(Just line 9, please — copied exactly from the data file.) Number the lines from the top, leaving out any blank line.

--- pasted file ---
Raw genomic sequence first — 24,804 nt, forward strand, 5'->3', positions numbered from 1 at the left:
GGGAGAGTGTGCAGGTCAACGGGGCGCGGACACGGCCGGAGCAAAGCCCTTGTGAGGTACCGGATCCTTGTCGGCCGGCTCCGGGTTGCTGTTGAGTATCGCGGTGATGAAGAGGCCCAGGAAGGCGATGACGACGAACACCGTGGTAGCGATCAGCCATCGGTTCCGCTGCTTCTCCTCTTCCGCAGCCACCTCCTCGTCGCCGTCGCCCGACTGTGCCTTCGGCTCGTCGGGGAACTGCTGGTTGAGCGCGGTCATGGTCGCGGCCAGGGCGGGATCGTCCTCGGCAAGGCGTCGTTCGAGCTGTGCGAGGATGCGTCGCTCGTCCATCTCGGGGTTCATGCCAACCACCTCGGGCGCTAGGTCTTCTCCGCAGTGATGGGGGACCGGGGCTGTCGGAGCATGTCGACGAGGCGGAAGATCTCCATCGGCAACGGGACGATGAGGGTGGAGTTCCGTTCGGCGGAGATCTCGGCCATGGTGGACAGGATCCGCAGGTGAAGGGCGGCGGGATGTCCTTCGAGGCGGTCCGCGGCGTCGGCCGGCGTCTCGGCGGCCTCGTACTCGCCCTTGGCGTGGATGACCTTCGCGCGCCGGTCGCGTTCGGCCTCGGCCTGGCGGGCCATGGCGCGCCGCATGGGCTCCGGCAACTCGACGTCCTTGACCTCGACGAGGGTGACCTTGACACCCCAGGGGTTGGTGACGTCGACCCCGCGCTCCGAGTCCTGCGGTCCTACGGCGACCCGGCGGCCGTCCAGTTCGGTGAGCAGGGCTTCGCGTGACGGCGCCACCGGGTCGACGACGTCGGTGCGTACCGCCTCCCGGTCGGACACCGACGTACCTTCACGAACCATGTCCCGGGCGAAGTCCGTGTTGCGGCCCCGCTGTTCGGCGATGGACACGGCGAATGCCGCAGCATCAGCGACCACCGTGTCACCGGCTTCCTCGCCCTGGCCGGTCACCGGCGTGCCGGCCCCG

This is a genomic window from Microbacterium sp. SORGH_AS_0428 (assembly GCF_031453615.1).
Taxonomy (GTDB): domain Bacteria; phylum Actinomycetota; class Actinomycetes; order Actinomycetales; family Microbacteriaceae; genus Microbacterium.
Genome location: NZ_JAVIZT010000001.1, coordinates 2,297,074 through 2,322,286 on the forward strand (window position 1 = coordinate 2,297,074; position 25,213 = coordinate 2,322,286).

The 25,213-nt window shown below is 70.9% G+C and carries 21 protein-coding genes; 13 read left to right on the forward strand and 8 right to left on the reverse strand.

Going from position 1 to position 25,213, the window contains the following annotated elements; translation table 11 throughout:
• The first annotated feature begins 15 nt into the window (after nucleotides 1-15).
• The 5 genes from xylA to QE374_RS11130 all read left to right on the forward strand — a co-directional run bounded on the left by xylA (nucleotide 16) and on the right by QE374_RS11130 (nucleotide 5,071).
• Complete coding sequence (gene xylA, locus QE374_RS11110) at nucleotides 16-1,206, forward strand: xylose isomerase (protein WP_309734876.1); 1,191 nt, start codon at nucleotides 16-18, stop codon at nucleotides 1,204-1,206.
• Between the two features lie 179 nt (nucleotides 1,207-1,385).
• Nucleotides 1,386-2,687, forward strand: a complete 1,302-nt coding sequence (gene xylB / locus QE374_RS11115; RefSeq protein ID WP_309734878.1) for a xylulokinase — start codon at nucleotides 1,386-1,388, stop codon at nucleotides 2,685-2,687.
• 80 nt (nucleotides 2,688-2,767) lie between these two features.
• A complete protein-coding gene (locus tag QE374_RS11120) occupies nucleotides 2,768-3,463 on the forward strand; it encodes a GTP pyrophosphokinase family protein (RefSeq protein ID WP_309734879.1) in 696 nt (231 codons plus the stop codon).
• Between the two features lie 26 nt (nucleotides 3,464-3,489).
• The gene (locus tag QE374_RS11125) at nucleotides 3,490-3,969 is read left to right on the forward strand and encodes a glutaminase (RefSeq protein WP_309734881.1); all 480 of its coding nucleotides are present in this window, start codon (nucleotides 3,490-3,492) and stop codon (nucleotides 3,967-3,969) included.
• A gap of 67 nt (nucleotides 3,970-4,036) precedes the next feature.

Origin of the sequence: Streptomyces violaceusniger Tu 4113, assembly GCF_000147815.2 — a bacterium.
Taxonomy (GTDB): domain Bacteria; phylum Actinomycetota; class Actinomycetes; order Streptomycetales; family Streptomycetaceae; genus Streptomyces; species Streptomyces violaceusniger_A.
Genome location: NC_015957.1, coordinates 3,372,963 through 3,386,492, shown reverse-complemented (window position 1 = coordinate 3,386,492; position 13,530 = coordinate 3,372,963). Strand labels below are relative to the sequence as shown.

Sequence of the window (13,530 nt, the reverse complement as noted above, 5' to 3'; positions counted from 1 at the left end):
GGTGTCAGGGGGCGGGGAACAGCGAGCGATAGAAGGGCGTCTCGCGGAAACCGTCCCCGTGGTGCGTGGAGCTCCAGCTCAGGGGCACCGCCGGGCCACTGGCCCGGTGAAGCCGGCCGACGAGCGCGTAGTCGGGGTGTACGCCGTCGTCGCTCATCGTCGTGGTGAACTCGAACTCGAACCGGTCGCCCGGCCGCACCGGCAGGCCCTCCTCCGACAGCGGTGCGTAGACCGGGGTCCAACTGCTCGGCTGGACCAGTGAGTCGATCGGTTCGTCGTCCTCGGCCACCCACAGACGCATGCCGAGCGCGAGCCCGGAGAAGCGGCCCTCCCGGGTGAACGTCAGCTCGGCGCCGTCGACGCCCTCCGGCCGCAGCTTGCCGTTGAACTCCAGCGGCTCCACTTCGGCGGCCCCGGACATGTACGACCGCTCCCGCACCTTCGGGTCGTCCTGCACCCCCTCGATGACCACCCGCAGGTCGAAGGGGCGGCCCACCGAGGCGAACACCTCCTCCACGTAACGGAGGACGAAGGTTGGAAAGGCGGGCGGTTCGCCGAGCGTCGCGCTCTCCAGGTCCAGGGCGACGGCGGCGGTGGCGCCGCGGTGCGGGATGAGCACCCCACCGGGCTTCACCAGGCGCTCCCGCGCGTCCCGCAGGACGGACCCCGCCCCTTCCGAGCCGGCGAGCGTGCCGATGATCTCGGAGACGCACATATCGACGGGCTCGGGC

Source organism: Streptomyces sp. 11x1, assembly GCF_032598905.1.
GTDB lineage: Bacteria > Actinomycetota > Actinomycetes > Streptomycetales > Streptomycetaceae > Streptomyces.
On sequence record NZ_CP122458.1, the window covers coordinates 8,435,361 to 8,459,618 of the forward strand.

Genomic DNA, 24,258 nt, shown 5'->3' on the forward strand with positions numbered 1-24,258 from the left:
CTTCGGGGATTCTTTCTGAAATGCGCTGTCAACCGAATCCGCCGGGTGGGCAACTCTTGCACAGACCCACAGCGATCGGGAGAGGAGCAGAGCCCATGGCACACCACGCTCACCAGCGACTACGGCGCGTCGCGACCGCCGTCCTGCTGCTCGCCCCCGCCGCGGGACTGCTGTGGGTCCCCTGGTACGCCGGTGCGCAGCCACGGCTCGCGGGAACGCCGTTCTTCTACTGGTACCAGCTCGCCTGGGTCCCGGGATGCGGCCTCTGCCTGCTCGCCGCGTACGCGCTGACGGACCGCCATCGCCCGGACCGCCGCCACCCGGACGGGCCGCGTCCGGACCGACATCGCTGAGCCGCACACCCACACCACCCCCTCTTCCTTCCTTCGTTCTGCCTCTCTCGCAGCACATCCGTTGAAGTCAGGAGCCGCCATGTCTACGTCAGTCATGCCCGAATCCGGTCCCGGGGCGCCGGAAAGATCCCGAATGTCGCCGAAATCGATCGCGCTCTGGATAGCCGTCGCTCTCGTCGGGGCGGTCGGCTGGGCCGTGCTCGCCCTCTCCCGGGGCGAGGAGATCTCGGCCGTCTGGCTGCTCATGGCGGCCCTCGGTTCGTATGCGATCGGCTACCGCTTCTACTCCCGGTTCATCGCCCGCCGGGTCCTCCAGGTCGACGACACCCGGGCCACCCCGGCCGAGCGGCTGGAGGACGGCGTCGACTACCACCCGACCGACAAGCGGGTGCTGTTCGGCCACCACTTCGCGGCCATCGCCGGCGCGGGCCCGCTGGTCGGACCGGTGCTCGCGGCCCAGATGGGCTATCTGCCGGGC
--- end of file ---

• The 5 genes from xylA to QE374_RS11130 all read left to right on the forward strand — a co-directional run bounded on the left by xylA (nucleotide 16) and on the right by QE374_RS11130 (nucleotide 5,071).